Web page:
Projects deliver change, and not everyone likes it when things change!
While we’d all love our projects to deliver something amazing, all the time, in reality, projects do fail. Even if you have delivered the work you said you would, on time, on budget and to the required scope, sometimes the end result is still not the success you expected.
And people are the common factor in project failure in these circumstances.
Let’s look at three ways that people can affect the success of your projects.
Failure Point #1: No Sponsor
Projects need a sponsor – this is something taught on every project management course. It’s good practice, and you know the reason why. The executive who acts as the sponsor is able to champion the project. They secure resources. They help overcome issues. They remove roadblocks. And they pass along interesting information that helps shape the direction of the project, along with their decisions.
Project sponsors normally have a vested interest in the outcome of the project. They are typically the person who wants the project to be completed, because their team will use whatever it is the project is delivering.
However, when you don’t have someone in this role, there isn’t anyone championing the project and supporting the delivery team. You struggle to get resources. Decisions aren’t made. No one tells you what is going on in other areas of the business that might affect what you are doing. It’s a challenge.
And ultimately, you may still deliver something, but is it what people want? With leadership so disconnected, it’s impossible to know if anyone will use what you’ve created. What a waste of time! That’s a project no one is going to chalk up as a success.
Failure Point #2: Poor Skills in the Team
The second reason why people can cause projects to struggle is lack of skills.
Hands up if you’ve ever worked on a project where you haven’t been able to choose the people you want for the team.
I thought so!
In my experience, most project managers have to take the resources they are offered. While we know it’s best practice to choose the right people for the roles – and on large strategic projects that might be possible – for the vast majority of work businesses need done, the team is made up of whoever happens to be available at that time. Sometimes, that means you are going to have people on the project team who don’t have the full range of skills required to do a fantastic job.
As a project manager, you need to think about how to overcome the problem of lack of skills in the team. You could look at building in the training costs for individuals who need a bit of extra support. Or budget for external resources with the skills you need, who could do a skills transfer exercise to support internal staff longer term.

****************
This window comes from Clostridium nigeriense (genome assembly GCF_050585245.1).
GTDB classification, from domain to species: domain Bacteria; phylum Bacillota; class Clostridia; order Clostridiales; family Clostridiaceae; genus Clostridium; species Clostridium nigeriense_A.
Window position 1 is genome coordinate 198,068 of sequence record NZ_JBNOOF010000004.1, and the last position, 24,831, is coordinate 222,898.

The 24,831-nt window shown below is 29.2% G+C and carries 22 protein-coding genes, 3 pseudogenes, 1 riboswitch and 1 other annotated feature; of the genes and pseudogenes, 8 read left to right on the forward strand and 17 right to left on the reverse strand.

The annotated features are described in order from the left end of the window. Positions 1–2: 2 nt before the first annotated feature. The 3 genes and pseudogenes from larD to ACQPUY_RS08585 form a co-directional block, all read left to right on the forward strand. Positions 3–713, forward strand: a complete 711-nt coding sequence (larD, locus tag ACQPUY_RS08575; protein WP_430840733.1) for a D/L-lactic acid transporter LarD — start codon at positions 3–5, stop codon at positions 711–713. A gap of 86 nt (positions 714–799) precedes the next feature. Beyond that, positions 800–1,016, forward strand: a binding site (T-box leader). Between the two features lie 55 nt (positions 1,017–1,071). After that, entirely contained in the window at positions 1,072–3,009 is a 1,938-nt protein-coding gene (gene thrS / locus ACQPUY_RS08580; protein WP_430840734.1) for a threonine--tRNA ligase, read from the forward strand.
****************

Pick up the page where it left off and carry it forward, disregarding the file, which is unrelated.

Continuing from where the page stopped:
Projects often struggle to deliver everything they set out to do if the people involved in the project don’t have the skills required to do the work. That’s not surprising! But yet time and time again we see projects starting with a team who do not have experience or skills, and are learning on the job. That’s fine, as long as the end result is still a quality outcome, and that individuals are supported appropriately so that they can do their work to a good standard.
Failure Point #3: Resistance to Change
Finally, we come to the main reason why change projects don’t have the success they often deserve. People don’t like change!
You probably spend a lot of time planning communication and training for your end users – the people affected by whatever change you are implementing. If it’s software, you will have scheduled training time for them. If it’s a process change, perhaps a business analyst will be on site to help walk them through it, and support the operational teams for the first few days. This is common change management practice, and this kind of activity should definitely be in your project plan.
However, you might come across people in your stakeholder community who don’t want to embrace the new ways of working. You will have to spend some time thinking about how to influence these characters. Find out why they don’t want to change, and then address those pain points. For example, they may feel that they can’t learn the new software or that the old process wasn’t broken. You need to fully understand their concerns before you can adequately address them.
Remember, their surface concerns might not be the real reason – dig a little deeper to try to fully understand their motivations. Then you can plan to bring them into the project in a supportive way.
It’s impossible to cover the whole range of things you can do to manage change on a project in this short article, but there are plenty of resources available to you on this site and others if you are struggling with change management on projects. The most important thing to remember is that if you can identify the people who may need extra support to make the shift to new ways of working, then you can start from there.
Of course, projects fail for lots of different reasons. These are just three of the ways that people can contribute to your project not being as successful as it deserves to be.
By being aware of the challenges that people issues create on your project, you can be better prepared to deal with them as you see them.
Elizabeth Harrin is the creator of A Girl’s Guide to Project Management, which she started in 2006. She has won a number of awards for her internationally popular blog: "A Girl's Guide To Project Management." She also authors two additional blogs, regularly featuring interviews she conducts with industry experts: "Talking Work," and "The Money Files," on Gantthead.